If you bought your Walkslide to help you lose weight, you’ve definitely made a smart move; shedding excess pounds can be vitally important to your health. But walking does your body good in a variety of other ways as well – and doctors are recommending walking as an intelligent way to help maintain optimal wellness. Let’s take a look at what these experts are saying.
Dr. Andrew Weil is well known for his championing of natural roads to wellness via nutrition, exercises and other best practices. He labels walking “the best exercise” for its ability to provide a low-cost aerobic workout – but he also points out that for best results, you have to push yourself a little. This is easy to do by orienting the Walkslide mini-treadmills to create an “uphill” inclination. Dr. Weil also recommends the use of “poles” so you can get your arms into the act. (You can use your Walkslide’s resistance arms to gain this benefit.)
Dr. David Sabgir, a cardiologist, believes so strongly in the health benefits of walking that he started going on walks with his patients and even started a nonprofit called Walk with a Doc. He notes that walking can help treat or even prevent up to 40 different diseases, saying that it “does a million things” to support good health.
Dr. Aaron Michelfelder of the Stritch School or Medicine at Loyola University states that the stress-busting benefits of walking are enormous beneficial to people’s health and wellness. He explains that stress hormones accumulate in the body, raising risks for diabetes, hypertension, obesity, heart disease, insomnia and other chronic ailments. Walking, he says, allows your to work off the stress, reducing stress hormones and promoting restful sleep.
The doctors have spoken, so take their advice. If you want to be well – walk!
Aristotle did it. So did Beethoven, Dickens, Thoreau, Kierkegaard and other great thinkers. What did all these geniuses have in common? They all walked regularly, sometimes for long distances, as an essential part of their lives and work. Modern medical science now agrees with their findings: Walking is good for the brain.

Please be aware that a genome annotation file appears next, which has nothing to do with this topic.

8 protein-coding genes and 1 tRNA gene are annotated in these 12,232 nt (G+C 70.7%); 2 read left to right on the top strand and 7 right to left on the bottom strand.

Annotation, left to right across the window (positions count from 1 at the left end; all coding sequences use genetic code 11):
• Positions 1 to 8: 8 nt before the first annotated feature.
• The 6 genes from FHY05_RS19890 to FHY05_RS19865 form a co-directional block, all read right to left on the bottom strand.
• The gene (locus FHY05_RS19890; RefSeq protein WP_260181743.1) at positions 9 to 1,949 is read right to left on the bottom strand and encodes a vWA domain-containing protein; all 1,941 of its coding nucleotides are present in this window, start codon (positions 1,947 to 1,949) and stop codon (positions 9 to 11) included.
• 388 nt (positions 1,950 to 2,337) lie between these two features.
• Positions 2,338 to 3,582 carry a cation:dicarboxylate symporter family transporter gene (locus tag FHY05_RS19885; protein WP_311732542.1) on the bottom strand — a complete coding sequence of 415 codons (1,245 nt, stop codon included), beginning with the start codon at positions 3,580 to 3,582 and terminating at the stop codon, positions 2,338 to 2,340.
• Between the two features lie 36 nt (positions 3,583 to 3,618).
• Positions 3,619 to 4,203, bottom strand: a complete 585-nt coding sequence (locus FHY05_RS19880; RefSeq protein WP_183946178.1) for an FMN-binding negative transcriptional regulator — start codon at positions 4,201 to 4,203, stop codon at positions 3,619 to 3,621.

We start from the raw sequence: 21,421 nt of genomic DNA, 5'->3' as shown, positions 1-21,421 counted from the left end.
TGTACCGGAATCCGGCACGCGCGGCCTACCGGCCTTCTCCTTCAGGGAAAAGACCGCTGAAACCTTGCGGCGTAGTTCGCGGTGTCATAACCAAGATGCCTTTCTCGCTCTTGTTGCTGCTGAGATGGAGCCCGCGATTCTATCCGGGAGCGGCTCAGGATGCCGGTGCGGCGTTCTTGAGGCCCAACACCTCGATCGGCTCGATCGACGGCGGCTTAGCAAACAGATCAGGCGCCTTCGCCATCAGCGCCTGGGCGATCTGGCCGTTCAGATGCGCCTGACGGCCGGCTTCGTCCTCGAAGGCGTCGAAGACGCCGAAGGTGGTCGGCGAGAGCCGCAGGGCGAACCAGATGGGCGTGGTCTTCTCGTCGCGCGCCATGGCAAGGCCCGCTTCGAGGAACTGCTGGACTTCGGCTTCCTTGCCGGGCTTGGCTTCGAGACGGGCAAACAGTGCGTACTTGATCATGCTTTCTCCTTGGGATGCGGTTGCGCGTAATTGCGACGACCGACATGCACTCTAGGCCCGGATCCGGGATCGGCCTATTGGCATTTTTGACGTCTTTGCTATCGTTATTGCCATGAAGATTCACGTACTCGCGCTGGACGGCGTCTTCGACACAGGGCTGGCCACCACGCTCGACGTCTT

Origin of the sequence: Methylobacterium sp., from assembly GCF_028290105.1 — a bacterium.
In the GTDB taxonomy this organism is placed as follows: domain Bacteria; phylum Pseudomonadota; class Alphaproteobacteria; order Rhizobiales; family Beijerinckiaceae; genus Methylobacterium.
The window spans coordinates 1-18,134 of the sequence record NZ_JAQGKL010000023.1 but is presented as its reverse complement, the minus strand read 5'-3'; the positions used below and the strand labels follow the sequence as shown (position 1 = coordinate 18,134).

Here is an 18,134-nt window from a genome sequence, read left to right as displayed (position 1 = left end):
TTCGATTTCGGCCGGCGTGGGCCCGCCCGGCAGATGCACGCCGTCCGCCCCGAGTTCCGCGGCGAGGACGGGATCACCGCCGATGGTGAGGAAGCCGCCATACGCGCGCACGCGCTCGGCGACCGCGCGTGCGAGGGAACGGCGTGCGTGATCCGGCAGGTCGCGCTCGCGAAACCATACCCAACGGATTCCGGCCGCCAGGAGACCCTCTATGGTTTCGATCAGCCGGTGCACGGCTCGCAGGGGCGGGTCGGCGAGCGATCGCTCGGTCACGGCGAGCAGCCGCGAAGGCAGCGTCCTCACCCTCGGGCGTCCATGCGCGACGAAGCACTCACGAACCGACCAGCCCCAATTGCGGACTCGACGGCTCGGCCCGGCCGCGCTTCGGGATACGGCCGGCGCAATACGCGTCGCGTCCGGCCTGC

It’s no coincidence that so many brilliant creative individuals have made walking part of their routine over the centuries. Studies now indicate that walking improves the brain’s creative brainstorming abilities, a type of cognition called divergent thinking (as opposed to convergent thinking, which is more about focusing on a single best solution to a problem). So if you’re in regularly need of inspiration, set up the Walkslide and get to woolgathering!
Walking in specific directions or patterns can also boost your mathematical savvy. Researchers credit a phenomenon called the “congruency effect.” Turn toward the right, and your brain will do a better job with large numbers and addition; turn toward the left, and small and subtraction suddenly seem easier. The human brain loves patterns – including, apparently, the patterns you pursue on foot.
Last but not least, walking helps the aging brain. A study of 299 senior citizens found that those who walked the most has less brain shrinkage after nine years than those who walked the least. A later evaluation of the same study participants found significantly less dementia and memory trouble among the biggest walkers. This doesn’t necessarily mean that walking can prevent dementia; it might simply delay it – but even that’s more than sufficient reason to do your brain a favor by keeping up your walking habit into your senior years.
Walking is good for entire body, including the gray matter responsible for its operation. So owning a Walkslide is an even smarter move than you thought!